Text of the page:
“If I have raised more problems than I have settled, that is the prerogative of a judge giving a lecture,” Judge Henry Friendly unapologetically concluded during his 1975 Owen J. Roberts Lecture in Constitutional Law at the University of Pennsylvania Law School. Thirty-five years later, Judge Friendly’s onetime clerk, U.S. Court of Appeals Judge Michael Boudin, will have his own opportunity to raise more questions than answers. During the 2010 Roberts Lecture, titled “Judge Friendly and the Craft of Deciding Cases,” Judge Boudin will discuss his former mentor’s judicial philosophy and scholarship and describe how judges decide cases and craft opinions.
Now an eminent jurist in his own right, Michael Boudin has been a judge of the U.S. Court of Appeals for the First Circuit since 1992, and from 2001 to 2008 was the Court’s chief judge. From 1990-1992, Judge Boudin served on the U.S. District Court in Washington, D.C. He previously was deputy assistant attorney general in the antitrust division of the justice department from 1987-1990. From 1965-1987, Judge Boudin practiced law at Covington & Burling in Washington, D.C. He has taught part time at Harvard Law School since 1982 and taught at Penn Law during the 1984-85 term. Judge Boudin began his legal career as a clerk for Judge Friendly and, subsequently, Justice Harlan. He is a graduate of Harvard College and Harvard Law School.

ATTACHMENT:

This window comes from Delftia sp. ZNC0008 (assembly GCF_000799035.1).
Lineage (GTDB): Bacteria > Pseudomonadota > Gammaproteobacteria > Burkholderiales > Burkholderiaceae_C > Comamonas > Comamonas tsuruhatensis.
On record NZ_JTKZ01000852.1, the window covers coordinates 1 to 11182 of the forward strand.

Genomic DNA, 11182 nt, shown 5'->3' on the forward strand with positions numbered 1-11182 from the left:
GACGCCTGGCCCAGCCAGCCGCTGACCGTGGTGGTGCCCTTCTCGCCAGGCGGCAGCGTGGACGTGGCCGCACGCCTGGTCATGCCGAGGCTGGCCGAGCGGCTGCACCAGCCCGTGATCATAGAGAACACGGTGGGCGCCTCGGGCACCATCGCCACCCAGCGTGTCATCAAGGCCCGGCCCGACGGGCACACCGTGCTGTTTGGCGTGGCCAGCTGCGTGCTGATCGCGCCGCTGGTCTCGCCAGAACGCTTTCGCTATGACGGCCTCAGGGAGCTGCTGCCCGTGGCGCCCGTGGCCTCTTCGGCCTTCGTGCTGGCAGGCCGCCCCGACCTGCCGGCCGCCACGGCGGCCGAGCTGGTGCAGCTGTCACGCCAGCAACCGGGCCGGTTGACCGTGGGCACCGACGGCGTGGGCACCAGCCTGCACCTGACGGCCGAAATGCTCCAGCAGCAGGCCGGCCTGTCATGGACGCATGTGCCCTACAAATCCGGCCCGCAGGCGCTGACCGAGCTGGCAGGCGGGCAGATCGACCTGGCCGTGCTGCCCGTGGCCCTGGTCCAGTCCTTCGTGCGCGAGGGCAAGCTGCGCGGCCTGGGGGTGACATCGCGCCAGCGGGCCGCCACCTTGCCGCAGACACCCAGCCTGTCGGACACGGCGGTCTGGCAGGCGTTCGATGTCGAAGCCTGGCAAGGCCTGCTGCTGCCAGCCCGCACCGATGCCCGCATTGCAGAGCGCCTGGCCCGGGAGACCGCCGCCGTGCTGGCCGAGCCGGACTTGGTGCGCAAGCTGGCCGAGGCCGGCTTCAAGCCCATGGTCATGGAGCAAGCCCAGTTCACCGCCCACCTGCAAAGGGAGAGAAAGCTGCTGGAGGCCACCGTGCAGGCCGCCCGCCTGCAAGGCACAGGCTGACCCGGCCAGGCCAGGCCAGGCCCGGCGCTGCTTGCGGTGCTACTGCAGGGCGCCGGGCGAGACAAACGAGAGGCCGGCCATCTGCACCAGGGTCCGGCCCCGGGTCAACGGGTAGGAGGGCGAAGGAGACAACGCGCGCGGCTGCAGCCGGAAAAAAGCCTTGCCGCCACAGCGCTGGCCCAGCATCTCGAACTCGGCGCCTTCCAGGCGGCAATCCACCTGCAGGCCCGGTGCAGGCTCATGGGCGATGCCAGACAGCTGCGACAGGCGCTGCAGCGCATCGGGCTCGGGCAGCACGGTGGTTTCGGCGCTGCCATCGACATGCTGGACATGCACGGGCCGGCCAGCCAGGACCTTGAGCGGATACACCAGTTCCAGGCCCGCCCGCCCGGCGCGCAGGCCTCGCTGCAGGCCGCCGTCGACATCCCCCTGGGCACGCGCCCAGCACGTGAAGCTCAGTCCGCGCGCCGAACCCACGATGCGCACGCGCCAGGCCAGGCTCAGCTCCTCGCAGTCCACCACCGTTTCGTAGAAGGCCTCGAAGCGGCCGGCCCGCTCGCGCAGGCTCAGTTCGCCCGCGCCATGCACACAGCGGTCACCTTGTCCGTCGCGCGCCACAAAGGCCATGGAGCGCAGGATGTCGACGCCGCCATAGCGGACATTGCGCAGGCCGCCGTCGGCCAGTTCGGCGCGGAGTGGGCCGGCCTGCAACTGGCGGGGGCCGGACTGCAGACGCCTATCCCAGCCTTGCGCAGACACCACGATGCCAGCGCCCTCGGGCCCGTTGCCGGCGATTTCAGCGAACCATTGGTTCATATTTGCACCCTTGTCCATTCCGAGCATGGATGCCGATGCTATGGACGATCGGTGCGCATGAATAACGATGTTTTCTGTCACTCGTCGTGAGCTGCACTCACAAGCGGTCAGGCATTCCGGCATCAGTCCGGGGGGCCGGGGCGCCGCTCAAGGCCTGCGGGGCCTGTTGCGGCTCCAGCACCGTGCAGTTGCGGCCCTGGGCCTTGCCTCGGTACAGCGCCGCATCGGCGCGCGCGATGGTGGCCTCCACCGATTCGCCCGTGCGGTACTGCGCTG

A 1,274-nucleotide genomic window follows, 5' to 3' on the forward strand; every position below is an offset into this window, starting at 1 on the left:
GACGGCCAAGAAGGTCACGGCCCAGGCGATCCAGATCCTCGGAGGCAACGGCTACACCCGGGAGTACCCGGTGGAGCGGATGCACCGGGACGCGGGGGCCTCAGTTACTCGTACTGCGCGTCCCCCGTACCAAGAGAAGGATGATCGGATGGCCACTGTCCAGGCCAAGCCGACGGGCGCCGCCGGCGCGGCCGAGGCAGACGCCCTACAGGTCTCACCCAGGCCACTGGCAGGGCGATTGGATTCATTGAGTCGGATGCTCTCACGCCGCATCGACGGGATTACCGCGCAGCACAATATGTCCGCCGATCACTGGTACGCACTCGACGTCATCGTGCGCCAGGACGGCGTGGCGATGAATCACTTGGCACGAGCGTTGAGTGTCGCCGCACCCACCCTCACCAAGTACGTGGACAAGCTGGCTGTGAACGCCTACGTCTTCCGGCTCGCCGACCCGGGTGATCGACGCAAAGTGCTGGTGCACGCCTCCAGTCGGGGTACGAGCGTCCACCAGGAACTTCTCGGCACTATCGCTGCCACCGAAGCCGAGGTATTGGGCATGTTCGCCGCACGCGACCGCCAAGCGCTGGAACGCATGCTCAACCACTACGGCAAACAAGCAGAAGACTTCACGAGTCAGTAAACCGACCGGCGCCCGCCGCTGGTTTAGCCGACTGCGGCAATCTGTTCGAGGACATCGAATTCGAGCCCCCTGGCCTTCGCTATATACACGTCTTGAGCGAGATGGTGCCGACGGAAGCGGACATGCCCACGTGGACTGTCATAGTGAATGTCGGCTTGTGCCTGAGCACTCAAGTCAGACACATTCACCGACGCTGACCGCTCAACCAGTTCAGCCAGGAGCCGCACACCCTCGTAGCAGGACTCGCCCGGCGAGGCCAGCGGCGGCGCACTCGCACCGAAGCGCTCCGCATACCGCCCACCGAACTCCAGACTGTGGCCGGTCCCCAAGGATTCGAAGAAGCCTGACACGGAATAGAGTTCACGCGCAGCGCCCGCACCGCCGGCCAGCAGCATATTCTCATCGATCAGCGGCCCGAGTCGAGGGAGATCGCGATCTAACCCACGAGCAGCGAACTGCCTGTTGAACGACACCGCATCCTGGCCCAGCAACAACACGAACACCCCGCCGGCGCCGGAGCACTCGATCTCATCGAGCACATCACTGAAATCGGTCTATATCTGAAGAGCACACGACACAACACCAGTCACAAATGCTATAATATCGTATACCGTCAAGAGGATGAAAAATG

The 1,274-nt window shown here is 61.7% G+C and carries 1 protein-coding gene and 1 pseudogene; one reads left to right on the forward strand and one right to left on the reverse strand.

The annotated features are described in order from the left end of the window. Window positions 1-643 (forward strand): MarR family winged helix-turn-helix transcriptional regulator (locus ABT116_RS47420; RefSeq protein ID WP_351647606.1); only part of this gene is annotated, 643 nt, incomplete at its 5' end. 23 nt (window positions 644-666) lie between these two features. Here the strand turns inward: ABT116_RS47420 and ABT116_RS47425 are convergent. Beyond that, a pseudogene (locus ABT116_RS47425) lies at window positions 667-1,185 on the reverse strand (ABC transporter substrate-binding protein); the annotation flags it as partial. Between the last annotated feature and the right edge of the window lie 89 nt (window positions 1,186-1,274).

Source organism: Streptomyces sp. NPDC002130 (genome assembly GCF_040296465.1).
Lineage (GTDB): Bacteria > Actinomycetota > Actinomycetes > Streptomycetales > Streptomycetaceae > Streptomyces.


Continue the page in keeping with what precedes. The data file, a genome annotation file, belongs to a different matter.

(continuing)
The Owen J. Roberts Lecture is the oldest and among the most distinguished of the endowed lectureships at Penn Law. This year’s lecture will be held at the Law School on Monday, April 12 at 5p.m., and will be followed by a reception in the Great Hall. The lecture is open to the public and attendees are eligible to receive CLE credit. Seating is limited, and registration is required. To register or for further information, contact Dori Pavel at firstname.lastname@example.org.